Tuesday, September 22, 2009

A Note on Friday Flash Fiction

Shall we fall into autumn?


All right, bad pun, but I'm too busy to do better, damn it! Luckily the authors of Friday Flash Fiction #2 won't let you down.

The starter sentence(s) is: “Nicole’s cataracts have worsened, so I knew she was going to be running late because she had to relearn her way around. She suprised me at the restaurant when she showed up beside our usual table and asked me, ‘wow, what just happened?’”

Also, please check out the Friday Flash Fiction #1 again, because you might have missed some stories. I had some problems typing the links from the field as it were, and not all of the stories were posted on that Tuesday morning.

5 comments:

Doc said...

Done. I'm not real happy with it as it is too long and a bit clumsy but I don't have time to change it.

It's here:

http://cultureofbeer.blogspot.com/2009/09/be-careful-on-your-way-home.html

Make the next one a little easier on me as I'm working with only a smattering of talent here.

Doc

Paul Brazill said...

Doh! I thought it was friday to Friday. I'll have to do the next one. Sorry!

Cormac Brown said...

Doc,

I don't think it's too long at all, but I'm struggling right now because with a story that is 1900 words and barely into the second scene, so what do I know about brevity. I didn't find it clumsy, though I know that you as the writer, know what you wanted to keep and what you wanted to excise.

This is a shining example of how flash fiction teaches you how to write. The time constaints work against what you want to say and how you say it. This starter sentence and the subject was difficult on purpose, they were meant to challenge you, to tax you. You stood up and fought those circumstances, and you did well.

"Make the next one a little easier on me as I'm working with only a smattering of talent here."

Bullshit, you're a storyteller and one day soon, you will be a writer. It takes hard work, even for those who have natural talent. It takes dedication and you have to constantly improve, whether you are a newbie or you are Elmore Leonard.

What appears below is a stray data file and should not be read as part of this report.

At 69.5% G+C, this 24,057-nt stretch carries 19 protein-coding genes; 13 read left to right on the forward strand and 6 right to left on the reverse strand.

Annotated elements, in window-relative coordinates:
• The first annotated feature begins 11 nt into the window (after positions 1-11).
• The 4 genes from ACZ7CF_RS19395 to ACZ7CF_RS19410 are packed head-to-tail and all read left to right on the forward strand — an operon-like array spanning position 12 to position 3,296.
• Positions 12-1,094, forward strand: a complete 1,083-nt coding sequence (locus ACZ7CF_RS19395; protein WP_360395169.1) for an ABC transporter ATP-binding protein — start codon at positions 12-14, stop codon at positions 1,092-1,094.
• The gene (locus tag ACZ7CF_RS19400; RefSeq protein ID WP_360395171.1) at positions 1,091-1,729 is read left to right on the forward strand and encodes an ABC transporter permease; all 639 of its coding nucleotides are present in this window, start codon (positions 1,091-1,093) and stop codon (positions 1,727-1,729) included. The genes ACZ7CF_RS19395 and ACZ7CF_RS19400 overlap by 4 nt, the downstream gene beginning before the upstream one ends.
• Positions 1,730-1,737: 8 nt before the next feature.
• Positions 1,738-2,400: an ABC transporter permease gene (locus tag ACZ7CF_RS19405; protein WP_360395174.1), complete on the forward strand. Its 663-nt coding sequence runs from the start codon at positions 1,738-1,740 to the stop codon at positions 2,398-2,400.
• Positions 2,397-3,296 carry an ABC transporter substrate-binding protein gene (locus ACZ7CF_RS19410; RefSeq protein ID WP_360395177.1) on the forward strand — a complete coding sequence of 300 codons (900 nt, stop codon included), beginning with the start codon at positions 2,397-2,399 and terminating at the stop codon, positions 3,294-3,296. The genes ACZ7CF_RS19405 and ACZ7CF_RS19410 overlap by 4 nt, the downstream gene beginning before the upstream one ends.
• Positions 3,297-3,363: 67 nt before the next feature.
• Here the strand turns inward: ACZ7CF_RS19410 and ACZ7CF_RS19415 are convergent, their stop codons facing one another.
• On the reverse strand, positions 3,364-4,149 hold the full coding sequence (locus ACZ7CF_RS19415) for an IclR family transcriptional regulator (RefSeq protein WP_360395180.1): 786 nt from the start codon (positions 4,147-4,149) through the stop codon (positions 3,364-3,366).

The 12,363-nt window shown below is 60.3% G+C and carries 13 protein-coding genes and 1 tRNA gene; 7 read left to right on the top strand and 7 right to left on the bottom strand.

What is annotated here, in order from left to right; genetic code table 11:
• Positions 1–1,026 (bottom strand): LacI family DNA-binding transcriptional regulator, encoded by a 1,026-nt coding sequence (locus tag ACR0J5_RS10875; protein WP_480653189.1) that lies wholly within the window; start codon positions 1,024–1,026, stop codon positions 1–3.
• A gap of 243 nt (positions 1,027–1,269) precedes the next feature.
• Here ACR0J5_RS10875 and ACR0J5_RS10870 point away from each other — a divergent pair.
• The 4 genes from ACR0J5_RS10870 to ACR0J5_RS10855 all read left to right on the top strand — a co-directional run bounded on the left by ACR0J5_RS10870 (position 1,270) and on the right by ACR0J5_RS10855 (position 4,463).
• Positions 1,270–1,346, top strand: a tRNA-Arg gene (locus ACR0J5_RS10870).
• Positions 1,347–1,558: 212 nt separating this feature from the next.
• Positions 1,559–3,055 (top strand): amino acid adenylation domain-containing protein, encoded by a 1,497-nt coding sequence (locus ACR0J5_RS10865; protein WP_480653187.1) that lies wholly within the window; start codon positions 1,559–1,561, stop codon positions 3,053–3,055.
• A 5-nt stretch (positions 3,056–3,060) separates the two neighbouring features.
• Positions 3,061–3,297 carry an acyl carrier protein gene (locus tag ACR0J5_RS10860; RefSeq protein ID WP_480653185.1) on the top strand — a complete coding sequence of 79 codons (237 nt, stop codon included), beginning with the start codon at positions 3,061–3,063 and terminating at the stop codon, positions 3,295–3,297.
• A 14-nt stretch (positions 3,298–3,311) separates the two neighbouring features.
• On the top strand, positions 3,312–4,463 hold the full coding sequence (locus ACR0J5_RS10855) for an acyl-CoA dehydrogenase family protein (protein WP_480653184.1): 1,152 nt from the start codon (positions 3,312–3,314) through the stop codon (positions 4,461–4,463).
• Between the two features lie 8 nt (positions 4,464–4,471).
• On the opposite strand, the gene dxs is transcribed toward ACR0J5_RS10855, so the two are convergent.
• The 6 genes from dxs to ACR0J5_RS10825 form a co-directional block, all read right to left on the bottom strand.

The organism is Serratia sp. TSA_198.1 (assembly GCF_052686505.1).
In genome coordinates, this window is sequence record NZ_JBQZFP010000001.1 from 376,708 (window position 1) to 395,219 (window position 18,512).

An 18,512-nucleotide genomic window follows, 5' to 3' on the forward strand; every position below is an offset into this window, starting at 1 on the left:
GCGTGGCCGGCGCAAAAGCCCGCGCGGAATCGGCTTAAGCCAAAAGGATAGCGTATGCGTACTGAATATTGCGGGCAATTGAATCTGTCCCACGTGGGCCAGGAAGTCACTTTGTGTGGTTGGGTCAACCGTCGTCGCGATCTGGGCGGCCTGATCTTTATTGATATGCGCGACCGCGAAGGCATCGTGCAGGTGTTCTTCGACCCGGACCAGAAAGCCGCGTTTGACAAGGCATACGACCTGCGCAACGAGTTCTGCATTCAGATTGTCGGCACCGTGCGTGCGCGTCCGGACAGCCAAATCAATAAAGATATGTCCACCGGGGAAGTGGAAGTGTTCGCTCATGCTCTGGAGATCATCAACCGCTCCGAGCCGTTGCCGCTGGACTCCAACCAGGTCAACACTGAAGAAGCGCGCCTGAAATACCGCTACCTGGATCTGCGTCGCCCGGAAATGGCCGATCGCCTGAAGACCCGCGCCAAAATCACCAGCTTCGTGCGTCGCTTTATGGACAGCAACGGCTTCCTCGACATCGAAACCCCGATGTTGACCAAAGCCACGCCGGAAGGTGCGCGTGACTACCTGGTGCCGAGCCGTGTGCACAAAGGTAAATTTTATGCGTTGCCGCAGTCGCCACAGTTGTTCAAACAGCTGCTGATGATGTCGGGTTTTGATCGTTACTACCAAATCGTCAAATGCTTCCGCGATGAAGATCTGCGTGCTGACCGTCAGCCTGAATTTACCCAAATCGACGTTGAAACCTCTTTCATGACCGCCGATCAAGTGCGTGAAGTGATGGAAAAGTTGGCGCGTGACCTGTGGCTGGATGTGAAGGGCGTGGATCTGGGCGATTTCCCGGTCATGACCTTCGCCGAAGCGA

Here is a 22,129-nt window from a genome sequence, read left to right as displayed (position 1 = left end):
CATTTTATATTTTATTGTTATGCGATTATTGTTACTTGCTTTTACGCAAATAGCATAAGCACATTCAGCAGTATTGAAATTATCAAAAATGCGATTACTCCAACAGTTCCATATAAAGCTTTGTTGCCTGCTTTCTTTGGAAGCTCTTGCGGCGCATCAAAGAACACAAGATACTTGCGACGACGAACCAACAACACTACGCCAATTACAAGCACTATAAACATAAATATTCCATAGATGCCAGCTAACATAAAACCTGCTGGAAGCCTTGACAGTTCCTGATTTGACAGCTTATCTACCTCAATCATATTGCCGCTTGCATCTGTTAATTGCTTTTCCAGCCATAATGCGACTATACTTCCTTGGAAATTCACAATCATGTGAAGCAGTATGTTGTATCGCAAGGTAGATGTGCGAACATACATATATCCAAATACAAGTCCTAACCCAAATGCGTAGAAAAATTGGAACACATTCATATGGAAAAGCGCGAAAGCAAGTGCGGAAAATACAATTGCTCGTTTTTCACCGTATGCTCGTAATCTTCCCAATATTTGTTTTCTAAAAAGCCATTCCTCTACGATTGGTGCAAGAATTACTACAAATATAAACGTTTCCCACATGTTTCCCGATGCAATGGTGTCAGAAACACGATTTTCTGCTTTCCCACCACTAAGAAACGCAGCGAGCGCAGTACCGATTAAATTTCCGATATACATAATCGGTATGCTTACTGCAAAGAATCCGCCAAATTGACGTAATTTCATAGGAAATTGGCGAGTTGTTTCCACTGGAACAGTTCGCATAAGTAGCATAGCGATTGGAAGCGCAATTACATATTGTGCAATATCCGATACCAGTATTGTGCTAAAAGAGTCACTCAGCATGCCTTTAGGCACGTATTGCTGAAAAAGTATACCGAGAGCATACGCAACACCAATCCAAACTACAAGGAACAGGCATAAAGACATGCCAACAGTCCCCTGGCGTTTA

Paulie Decibels,

No mate, sorry! I was really looking forwad to your submission, too. Check the blog header for the details.

Come by the FFF Blog tomorrow and pitch a starter sentence into the pile, so that we can all vote for one that kick off next Friday's.

Doc said...

Cormac- They will pass out cold beer in hell before I'm an Elmore Leonard, but I thank you.

I have been writing off and on since the third grade when I penned my first screenplay. I enjoy writing and have done it for my own amusement for many years. One of my short stories was published by my college literary magazine in which the Grim Reaper reviewed a movie.

I'm not sure how other writers do it, but for me, I picture the story in my head as if it were a movie. Then, much like sitting through a movie with a blind woman, you describe it as best you can. Sometimes the description is better than the movie and other times I just can't seem to convey what I see on the silver screen of my head.

It was my entry into FFF #2 that made me realize that this is how I need to approach my writing as this is how I write a story. I wouldn't recommend this to anyone else, but I think I've found what works for me.

For this, I thank you.

I look forward to FFF #3 as I think I might be just a tad bit sharper and better prepared this time out.

Perhaps we could use the Charles Schultz standard, "It was a dark and stormy night." I think Snoopy would approve.

Doc

Cormac Brown said...

Doc,

Er, you're welcome? No, never go with the "dark and stormy quote," you'll draw the wrath of every Lucy in existence.